A breakthrough to measure agriculture’s environmental impact

Nitrogen (N) is essential for high crop yields to feed a growing population, but excess nitrogen contributes to climate change as nitrous oxide and to water pollution as nitrate.

Historically, measuring nitrogen losses has been expensive and time consuming. Environmental Defense Fund’s N-Visible framework remedies that.

N-Visible provides an easy-to-use, scientifically robust way for farmers and their advisers to assess nitrogen losses from individual fields. It also allows food companies and policymakers who promote on-farm sustainability to measure progress toward improved environmental outcomes at regional scales.

An open-source implementation guide is now available for download. Here’s what it contains and how to use it.

1. Why N balance is a powerful metric

There is clear scientific consensus that N balance — the difference between the amount of nitrogen applied to a field and the amount removed at harvest — is a strong proxy for nitrogen at risk of being lost to the environment.

Module one [PDF] synthesizes published research from scientists at land-grant universities, EDF and other institutions that finds a consistent and durable link between N balance and nitrogen losses. It also explains why N balance is easier to use and scale than existing methods of measuring and monitoring excess nitrogen.

2. How to calculate N balance

Module two [PDF] provides a step-by-step guide for calculating N balance scores under a variety of crops and growing practices, including when soybeans or cover crops are part of the rotation and whether nutrients come from legumes, manure or synthetic fertilizer.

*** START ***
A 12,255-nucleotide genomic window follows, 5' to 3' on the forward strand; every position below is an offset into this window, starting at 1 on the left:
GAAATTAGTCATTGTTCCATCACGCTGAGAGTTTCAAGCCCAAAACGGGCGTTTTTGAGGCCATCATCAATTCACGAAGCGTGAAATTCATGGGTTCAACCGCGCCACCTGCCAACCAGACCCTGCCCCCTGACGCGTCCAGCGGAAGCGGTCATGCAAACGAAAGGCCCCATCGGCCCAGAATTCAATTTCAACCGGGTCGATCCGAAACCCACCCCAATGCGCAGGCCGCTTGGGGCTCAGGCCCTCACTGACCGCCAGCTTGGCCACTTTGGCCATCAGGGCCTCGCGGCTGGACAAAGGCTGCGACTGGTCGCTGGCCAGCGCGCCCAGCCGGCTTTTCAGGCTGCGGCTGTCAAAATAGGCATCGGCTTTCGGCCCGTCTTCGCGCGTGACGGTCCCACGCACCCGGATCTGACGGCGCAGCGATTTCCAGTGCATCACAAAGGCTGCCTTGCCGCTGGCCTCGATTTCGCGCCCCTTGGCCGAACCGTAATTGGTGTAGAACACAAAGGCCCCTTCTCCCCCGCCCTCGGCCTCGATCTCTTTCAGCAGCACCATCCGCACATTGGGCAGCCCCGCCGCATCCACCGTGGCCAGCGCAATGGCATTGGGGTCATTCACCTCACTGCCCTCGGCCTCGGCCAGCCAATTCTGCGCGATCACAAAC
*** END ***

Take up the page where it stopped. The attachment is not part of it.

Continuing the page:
It also explains the data inputs needed, as well as the scientific rationale for them and the underlying assumptions made.

3. How to interpret N balance scores

Module three [PDF] explains that if N balance scores fall within a scientifically determined “safe zone,” a farmer is optimizing yields, using nitrogen additions efficiently, minimizing nitrogen losses to the environment and protecting long-term soil health. N balance scores below the safe zone may indicate depletion of soil nutrients, and scores above the safe zone indicate greater risk of nitrogen losses to the air and water.

The good news is that producers have the power to control this. A recent peer-reviewed article published by EDF scientists and university colleagues finds that farmer decision-making and production practices can improve N balance scores and reduce the amount of excess nitrogen at risk of becoming climate or water pollution, even in the face of variable growing conditions like weather events. Open-source framework provides an easy-to-use, scientifically robust way to assess nitrogen losses from individual fields and watersheds. Learn more. Share on X

4. How to estimate nitrate leaching and nitrous oxide emissions

Module four [PDF] provides a step-by-step guide for using EDF’s groundbreaking environmental models to measure progress toward climate and water quality goals. The models convert aggregated N balance scores into nitrous oxide emissions and nitrate losses at watershed, regional or national scales. This aggregation protects producer privacy and improves predictive accuracy by including more data points.

The module also provides guidelines for publicly reporting greenhouse gas emission reductions and converting to carbon dioxide equivalents.

The implementation modules above, and the robust science underpinning them, were developed collaboratively with key stakeholders, including growers, crop consultants and scientists, over several years. The N-Visible framework represents a significant advancement in the science of quantifying environmental outcomes from agriculture.

Read the full guide at edf.org/N-Visible

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